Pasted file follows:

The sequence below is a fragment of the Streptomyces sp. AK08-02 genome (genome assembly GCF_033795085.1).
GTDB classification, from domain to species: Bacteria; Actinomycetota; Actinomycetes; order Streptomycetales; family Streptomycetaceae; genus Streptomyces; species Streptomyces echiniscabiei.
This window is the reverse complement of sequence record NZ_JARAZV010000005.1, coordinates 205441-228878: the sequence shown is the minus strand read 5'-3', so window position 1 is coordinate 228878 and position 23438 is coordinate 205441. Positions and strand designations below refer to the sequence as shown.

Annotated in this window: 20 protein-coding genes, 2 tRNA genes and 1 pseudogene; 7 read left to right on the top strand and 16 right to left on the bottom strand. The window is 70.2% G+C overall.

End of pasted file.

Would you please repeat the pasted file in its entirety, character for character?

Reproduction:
The sequence below is a fragment of the Streptomyces sp. AK08-02 genome (genome assembly GCF_033795085.1).
GTDB classification, from domain to species: Bacteria; Actinomycetota; Actinomycetes; order Streptomycetales; family Streptomycetaceae; genus Streptomyces; species Streptomyces echiniscabiei.
This window is the reverse complement of sequence record NZ_JARAZV010000005.1, coordinates 205441-228878: the sequence shown is the minus strand read 5'-3', so window position 1 is coordinate 228878 and position 23438 is coordinate 205441. Positions and strand designations below refer to the sequence as shown.

Annotated in this window: 20 protein-coding genes, 2 tRNA genes and 1 pseudogene; 7 read left to right on the top strand and 16 right to left on the bottom strand. The window is 70.2% G+C overall.